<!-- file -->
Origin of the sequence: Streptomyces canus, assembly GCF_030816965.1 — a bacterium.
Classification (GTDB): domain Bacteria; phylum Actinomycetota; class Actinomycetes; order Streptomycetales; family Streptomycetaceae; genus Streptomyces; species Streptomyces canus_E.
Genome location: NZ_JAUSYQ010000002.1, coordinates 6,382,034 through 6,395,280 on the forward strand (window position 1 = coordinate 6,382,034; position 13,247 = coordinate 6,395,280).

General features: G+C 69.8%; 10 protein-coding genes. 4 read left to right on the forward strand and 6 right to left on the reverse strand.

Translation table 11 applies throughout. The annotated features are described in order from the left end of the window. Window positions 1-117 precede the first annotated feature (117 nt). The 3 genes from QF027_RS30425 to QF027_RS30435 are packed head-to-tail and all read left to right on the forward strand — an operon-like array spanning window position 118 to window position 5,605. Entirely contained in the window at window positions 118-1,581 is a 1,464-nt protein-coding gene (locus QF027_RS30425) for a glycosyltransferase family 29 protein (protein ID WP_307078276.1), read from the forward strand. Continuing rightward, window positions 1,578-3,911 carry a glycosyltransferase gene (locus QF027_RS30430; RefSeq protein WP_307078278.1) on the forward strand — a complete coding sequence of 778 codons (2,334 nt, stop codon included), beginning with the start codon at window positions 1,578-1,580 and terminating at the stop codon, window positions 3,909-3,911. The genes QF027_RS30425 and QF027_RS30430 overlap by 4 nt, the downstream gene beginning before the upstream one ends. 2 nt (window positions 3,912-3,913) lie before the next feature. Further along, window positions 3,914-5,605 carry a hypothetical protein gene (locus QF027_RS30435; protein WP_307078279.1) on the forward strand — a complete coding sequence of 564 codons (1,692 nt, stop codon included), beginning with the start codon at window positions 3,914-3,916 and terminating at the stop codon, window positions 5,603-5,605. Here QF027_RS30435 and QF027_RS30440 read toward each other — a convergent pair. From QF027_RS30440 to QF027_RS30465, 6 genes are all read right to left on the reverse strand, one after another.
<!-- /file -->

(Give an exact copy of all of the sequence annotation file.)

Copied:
Origin of the sequence: Streptomyces canus, assembly GCF_030816965.1 — a bacterium.
Classification (GTDB): domain Bacteria; phylum Actinomycetota; class Actinomycetes; order Streptomycetales; family Streptomycetaceae; genus Streptomyces; species Streptomyces canus_E.
Genome location: NZ_JAUSYQ010000002.1, coordinates 6,382,034 through 6,395,280 on the forward strand (window position 1 = coordinate 6,382,034; position 13,247 = coordinate 6,395,280).

General features: G+C 69.8%; 10 protein-coding genes. 4 read left to right on the forward strand and 6 right to left on the reverse strand.

Translation table 11 applies throughout. The annotated features are described in order from the left end of the window. Window positions 1-117 precede the first annotated feature (117 nt). The 3 genes from QF027_RS30425 to QF027_RS30435 are packed head-to-tail and all read left to right on the forward strand — an operon-like array spanning window position 118 to window position 5,605. Entirely contained in the window at window positions 118-1,581 is a 1,464-nt protein-coding gene (locus QF027_RS30425) for a glycosyltransferase family 29 protein (protein ID WP_307078276.1), read from the forward strand. Continuing rightward, window positions 1,578-3,911 carry a glycosyltransferase gene (locus QF027_RS30430; RefSeq protein WP_307078278.1) on the forward strand — a complete coding sequence of 778 codons (2,334 nt, stop codon included), beginning with the start codon at window positions 1,578-1,580 and terminating at the stop codon, window positions 3,909-3,911. The genes QF027_RS30425 and QF027_RS30430 overlap by 4 nt, the downstream gene beginning before the upstream one ends. 2 nt (window positions 3,912-3,913) lie before the next feature. Further along, window positions 3,914-5,605 carry a hypothetical protein gene (locus QF027_RS30435; protein WP_307078279.1) on the forward strand — a complete coding sequence of 564 codons (1,692 nt, stop codon included), beginning with the start codon at window positions 3,914-3,916 and terminating at the stop codon, window positions 5,603-5,605. Here QF027_RS30435 and QF027_RS30440 read toward each other — a convergent pair. From QF027_RS30440 to QF027_RS30465, 6 genes are all read right to left on the reverse strand, one after another.